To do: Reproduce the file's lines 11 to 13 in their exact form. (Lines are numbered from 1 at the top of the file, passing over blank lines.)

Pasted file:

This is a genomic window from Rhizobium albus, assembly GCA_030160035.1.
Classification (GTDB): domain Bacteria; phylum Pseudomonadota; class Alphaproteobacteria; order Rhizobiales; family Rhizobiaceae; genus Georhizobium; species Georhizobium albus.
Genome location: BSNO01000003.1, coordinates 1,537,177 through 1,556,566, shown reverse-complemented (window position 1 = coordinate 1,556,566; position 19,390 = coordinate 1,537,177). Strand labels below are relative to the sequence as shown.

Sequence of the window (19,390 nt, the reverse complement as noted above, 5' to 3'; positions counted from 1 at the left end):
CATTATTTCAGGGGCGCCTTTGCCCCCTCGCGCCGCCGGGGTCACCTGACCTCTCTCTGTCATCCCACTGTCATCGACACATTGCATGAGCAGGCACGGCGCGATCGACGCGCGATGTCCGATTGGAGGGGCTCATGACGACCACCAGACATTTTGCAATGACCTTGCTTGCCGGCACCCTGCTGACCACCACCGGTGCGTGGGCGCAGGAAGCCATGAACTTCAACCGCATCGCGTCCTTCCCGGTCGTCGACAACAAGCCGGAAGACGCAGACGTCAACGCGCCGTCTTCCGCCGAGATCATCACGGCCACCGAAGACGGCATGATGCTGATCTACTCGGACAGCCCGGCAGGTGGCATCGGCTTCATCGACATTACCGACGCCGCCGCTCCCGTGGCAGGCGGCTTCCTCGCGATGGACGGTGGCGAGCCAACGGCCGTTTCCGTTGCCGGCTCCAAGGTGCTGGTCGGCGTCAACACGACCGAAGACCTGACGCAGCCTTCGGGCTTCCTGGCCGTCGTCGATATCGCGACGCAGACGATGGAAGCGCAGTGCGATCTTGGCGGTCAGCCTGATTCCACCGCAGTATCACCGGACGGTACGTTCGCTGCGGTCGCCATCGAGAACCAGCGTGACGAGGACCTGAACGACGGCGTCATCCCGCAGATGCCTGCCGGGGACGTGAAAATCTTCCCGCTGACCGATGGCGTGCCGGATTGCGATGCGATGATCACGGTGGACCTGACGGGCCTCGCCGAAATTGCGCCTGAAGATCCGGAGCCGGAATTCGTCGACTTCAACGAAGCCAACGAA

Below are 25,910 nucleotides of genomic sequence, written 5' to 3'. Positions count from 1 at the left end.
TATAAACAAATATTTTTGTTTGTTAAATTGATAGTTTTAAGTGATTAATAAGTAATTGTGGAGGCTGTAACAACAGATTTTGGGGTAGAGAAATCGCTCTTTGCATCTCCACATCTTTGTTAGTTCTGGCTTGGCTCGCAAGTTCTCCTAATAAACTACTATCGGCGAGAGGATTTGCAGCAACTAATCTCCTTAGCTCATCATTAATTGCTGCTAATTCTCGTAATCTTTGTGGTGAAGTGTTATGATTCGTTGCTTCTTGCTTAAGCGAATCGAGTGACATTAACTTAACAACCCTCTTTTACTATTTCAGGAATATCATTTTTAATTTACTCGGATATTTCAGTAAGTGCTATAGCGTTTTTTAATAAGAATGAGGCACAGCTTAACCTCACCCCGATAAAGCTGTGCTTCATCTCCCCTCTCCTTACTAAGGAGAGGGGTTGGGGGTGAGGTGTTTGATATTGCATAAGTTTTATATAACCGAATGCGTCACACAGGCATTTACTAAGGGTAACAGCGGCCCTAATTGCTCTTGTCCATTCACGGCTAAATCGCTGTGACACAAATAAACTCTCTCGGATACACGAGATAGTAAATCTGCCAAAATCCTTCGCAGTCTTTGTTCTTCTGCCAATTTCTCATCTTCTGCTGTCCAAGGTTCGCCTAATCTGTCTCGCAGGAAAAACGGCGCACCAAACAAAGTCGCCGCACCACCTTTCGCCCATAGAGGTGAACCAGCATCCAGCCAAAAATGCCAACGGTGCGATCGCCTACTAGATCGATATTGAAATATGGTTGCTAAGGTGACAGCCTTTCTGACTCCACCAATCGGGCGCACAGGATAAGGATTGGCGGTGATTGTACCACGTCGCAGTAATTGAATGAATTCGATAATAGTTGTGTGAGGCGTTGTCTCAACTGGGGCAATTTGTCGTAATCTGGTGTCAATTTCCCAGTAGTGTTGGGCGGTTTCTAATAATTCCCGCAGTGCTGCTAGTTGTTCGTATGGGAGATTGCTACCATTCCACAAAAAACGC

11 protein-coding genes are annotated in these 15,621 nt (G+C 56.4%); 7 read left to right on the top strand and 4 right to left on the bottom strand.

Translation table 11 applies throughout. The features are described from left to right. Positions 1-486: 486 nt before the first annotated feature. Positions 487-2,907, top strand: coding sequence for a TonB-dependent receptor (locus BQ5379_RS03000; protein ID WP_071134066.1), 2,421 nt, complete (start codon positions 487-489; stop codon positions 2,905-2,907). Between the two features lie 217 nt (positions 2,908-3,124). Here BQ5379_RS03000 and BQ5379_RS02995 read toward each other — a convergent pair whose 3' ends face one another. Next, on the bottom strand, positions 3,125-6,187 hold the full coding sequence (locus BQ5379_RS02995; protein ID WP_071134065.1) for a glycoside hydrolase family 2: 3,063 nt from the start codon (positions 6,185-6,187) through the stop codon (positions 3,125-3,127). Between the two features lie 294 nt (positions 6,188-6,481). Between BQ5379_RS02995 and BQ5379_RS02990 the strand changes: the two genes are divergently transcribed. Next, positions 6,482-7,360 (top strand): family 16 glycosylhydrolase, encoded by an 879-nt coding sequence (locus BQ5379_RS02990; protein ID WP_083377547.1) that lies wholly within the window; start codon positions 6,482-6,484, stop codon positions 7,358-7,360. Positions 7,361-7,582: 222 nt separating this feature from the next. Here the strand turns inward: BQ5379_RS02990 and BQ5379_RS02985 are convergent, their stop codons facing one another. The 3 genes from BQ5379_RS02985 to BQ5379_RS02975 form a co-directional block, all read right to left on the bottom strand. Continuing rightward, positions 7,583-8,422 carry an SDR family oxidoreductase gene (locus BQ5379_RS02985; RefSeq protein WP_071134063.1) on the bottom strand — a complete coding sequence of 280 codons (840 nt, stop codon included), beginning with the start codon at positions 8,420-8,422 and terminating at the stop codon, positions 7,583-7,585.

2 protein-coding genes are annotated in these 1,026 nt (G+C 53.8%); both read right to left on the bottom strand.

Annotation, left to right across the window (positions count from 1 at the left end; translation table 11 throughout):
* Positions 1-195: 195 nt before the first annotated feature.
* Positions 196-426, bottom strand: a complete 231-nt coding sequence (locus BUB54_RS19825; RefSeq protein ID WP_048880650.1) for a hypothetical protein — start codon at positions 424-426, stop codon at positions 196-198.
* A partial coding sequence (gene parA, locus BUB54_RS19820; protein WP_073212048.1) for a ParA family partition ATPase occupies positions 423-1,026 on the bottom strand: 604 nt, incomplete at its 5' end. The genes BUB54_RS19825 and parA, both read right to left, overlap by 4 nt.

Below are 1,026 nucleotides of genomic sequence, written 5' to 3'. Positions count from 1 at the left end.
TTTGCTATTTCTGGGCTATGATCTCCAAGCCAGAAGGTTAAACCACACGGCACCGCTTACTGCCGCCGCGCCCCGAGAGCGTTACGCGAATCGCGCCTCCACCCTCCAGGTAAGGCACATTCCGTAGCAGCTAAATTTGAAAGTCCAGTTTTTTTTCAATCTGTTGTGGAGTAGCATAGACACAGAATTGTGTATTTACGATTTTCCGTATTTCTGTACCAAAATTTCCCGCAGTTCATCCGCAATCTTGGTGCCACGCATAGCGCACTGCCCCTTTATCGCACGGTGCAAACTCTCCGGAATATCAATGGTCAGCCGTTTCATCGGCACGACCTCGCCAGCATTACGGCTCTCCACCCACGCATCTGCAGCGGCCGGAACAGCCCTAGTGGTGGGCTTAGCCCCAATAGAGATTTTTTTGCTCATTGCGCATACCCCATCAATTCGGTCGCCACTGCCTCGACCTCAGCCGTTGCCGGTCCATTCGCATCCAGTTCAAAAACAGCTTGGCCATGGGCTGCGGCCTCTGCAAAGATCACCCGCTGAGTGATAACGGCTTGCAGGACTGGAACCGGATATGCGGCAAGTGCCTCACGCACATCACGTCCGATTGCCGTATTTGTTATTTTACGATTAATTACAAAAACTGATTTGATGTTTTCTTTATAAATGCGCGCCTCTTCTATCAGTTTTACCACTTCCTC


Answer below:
Annotation, left to right across the window (positions count from 1 at the left end; translation table 11 throughout):
* Positions 1-195: 195 nt before the first annotated feature.
* Positions 196-426, bottom strand: a complete 231-nt coding sequence (locus BUB54_RS19825; RefSeq protein ID WP_048880650.1) for a hypothetical protein — start codon at positions 424-426, stop codon at positions 196-198.